Memo To Yahoo: Dan Loeb Will Personally Shake Out ALL The Skeletons In Your Closet If He Has To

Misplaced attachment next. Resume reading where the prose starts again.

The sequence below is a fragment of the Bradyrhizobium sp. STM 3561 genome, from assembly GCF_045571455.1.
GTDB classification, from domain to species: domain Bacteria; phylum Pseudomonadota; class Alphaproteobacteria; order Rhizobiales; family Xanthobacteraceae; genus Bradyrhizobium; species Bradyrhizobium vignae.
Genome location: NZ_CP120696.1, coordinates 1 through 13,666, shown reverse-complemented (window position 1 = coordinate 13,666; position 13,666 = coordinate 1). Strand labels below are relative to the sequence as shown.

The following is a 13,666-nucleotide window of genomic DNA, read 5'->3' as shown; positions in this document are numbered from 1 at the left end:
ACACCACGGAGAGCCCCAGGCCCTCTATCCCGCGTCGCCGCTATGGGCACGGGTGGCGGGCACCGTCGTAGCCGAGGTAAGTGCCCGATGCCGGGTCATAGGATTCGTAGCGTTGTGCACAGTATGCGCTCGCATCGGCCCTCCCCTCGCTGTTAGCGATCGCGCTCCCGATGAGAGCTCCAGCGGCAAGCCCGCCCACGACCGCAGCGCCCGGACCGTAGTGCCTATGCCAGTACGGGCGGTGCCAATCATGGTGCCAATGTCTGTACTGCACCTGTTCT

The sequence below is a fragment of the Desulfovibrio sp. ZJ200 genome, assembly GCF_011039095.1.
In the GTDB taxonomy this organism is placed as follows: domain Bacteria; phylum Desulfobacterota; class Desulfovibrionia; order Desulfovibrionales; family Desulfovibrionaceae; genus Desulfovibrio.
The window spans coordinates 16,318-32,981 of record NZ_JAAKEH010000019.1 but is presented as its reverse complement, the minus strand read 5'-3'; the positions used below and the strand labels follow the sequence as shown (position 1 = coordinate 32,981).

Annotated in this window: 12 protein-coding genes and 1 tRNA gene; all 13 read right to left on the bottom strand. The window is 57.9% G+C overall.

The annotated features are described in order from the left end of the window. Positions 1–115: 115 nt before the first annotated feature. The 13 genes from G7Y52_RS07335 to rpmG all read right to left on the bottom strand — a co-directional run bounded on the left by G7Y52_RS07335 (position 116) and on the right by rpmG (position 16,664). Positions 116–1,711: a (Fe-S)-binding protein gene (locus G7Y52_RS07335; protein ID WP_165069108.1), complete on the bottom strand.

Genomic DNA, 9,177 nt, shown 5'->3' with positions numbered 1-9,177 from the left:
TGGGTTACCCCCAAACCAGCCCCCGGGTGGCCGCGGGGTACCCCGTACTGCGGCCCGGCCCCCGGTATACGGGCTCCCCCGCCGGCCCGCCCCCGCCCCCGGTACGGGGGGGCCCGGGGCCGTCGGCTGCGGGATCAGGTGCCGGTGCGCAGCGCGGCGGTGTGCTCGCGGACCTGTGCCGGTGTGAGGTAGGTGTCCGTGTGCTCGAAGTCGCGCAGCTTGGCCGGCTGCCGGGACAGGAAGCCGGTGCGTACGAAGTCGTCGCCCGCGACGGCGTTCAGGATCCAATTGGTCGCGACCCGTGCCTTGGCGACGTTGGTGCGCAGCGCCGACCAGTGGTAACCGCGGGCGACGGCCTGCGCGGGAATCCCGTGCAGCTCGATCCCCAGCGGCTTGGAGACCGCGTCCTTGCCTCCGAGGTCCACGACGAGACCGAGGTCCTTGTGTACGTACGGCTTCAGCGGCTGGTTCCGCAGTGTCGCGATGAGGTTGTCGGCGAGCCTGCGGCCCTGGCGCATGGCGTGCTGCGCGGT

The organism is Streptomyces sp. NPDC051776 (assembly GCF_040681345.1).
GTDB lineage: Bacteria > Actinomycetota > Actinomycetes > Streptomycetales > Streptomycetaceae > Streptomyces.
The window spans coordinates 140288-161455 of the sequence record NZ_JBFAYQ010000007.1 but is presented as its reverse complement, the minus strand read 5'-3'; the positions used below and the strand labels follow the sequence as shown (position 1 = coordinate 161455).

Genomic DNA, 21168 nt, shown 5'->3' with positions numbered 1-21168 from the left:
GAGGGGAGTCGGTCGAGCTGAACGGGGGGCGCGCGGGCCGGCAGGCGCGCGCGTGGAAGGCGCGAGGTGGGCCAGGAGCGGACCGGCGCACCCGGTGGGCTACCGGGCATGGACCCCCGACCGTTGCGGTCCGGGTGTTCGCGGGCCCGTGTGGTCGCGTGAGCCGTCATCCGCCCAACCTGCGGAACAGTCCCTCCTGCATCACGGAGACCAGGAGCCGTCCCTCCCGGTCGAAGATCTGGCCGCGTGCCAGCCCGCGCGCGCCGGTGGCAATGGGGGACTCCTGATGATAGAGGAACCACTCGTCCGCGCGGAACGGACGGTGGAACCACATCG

As you may have heard, Third Point Management is currently waging a proxy battle against Yahoo, of which it owns 5.81 percent. Last September, the hedge fund and its founder, Dan Loeb, wrote a letter to the company's board of directors entitled "The Failures of Yahoo’s Board of Directors Necessitate a Significant Infusion of Fresh Board Talent," in November it demanded two board seats in order to rest the ship from a bunch of bumbling incompetents, and in February, it said actually, make that four seats. Unfortunately, Yahoo resisted. Which is why yesterday, Loeb and Third Point were forced to enter into the record some damning evidence showing current YHOO CEO Scott Thompson to be a dangerous, dangerous liar, the likes of which the search engine would be wise to sever ties. Specifically, Third Point revealed that contrary to statements made on SEC filings, Thompson? Did not graduate from Stonehill College with degrees in both computer science and accounting but only the latter. The reason Third Point knew this to be true was because it Googled Stonehill College and found that the school did not even start offering computer science degrees until 1983, well after the time Thompson graduated. So, a liar and a liar who can't even be bothered to cover his tracks to boot. Oh, but the résumé chicanery did not stop there. Yahoo director Patti Hart, Third Point, went on to reveal, also had her own little C.V. "error" to speak of. Whereas Ms. Hart claimed to have graduated from Illinois State University with degrees in marketing and economics, in fact, merely earned a bachelors in business administration and specialized in marketing and econ. Yahoo, which yesterday confirmed the résumé duplicity, clearly needed no further substantiation that these two were academic frauds. Third Point and Loeb knew this much to be true. AND YET. As of 2PM today, a whopping twenty-four hours after their lies caught up to them, they remain employed by the company. So now this is happening because apparently some people need to be put on a deadline: Dear Board of Directors: Yahoo!’s initial response yesterday to Third Point’s identification of material inaccuracies in both CEO Scott Thompson’s and Director Patti Hart’s educational record was insulting to shareholders. We assume that these initial statements were attributable to Mr. Thompson and were not made with the Board’s approval. While we appreciate the Board’s statement late last night that it would conduct an investigation, unfortunately, for this Board and this Company, it is too little and months too late. To assert that years of inaccurate SEC filings, website biographies and, most likely, D&O questionnaires and curriculum vitae (including, presumably, the CV provided to Yahoo! when Mr. Thompson reached out for the job) were “inadvertent” is, in our view, the height of arrogance. Mr. Thompson and the Board should make no mistake: this is a big deal. CEO’s have been terminated for less at other companies. The Company’s Preliminary Proxy Statement filed on April 27, 2012 (at page 22) states that the “minimum qualification for service as a director of the Company are that a nominee possess...an impeccable reputation of integrity and competence in his or her personal and professional activities.” Furthermore, Yahoo!’s response “confirming” that Ms. Hart “specialized” in Marketing and Economics, rather than having earned her degree in such subjects (as Ms. Hart has asserted in filings for years) is a similar canard. A “specialty” is not a major. It is not a “minor”. We don’t know what it is, but we do know that like Mr. Thompson, Ms. Hart has been misrepresenting her actual degree to the investing public for years. Again, we hope that the Board does not accept this feeble attempt at “spin” as a justification for Ms. Hart’s misrepresentations. Irreparable damage to Yahoo!’s culture will continue every day that the Board allows Mr. Thompson and Ms. Hart to remain at the helm of the Company after having clearly demonstrated that they lack even the “minimum qualifications for service as a director of the Company.” Mr. Thompson, in particular, cannot possibly have any credibility remaining with the all-important Yahoo! engineers, many of which earned real – not invented – degrees in computer science. Moreover, permitting Mr. Thompson and Ms. Hart to stay with the Company after apparently violating the Code of Ethics sends a message to all Yahoo! employees that a different set of rules applies at the top. Third Point, Yahoo!’s largest outside shareholder with over $1 billion invested, called yesterday for an immediate investigation if our assertions were true. The Board appears to have acceded to this demand. Its response must be swift and decisive. In that regard, Third Point will consider it grounds for further action if the Board does not take the following steps by Noon EDT on Monday, May 7th: 1) Publicly reveal the process by which it vetted Mr. Thompson as a potential CEO candidate. This disclosure should include the release of all minutes of any meeting at which Mr. Thompson’s candidacy was discussed and any reports or other materials upon which directors relied to evaluate Mr. Thompson’s candidacy. 2) Disclose whether any Board member, including Maynard Webb, who has long-standing ties to Mr. Thompson, and Ms. Hart, who headed the Search Committee, was aware of Mr. Thompson’s deception prior to receipt of Third Point’s letter yesterday. 3) Provide shareholders with all information regarding the director nomination process, including the so-called “skills matrix” referred to in the Company’s preliminary proxy statement, which the Board purportedly used to determine the qualifications of various candidates, including Third Point’s nominees. 4) Terminate Mr. Thompson for cause immediately given his demonstrable unsuitability to remain Chief Executive Officer and a director of Yahoo! and accept the resignation of Ms. Hart for similar reasons. Finally, we urge the Board to stop wasting valuable company resources and drop its resistance to placing the Third Point nominees on the Board. We are prepared to join immediately. Once on the Board, our first tasks will be to work with the remaining Board members to find Yahoo! a new leader with the qualifications and integrity to lead the Company and install best practices of corporate governance. The Company can ill afford to continue this misguided fight with its largest outside shareholder while it has so many other fires to put out. There has been enough damage already. Sincerely, Daniel S. Loeb Chief Executive Officer Third Point LLC So, take the weekend to mull it over and while you're at it, consider gathering documentation of other potentially false claims such as: 1. His first-place finish in his 3rd grade spelling bee (do you really think a future Stonehill grad would know how to spell 'abhinaya'?) 2. That he bought Apple stock at $76/share (RIGHT) 3. That he can bench 285 (sure) 4. That he graduated high school (just don't know) 5. His circumcision (do you want to get to the bottom of this guy or not? If he lied about comp sci, who knows what else he'd lie about) Third Point Demands Yahoo C.E.O. Be Fired by Monday [Dealbook] Loeb Asks Yahoo To Fire CEO By Monday [MarketWatch]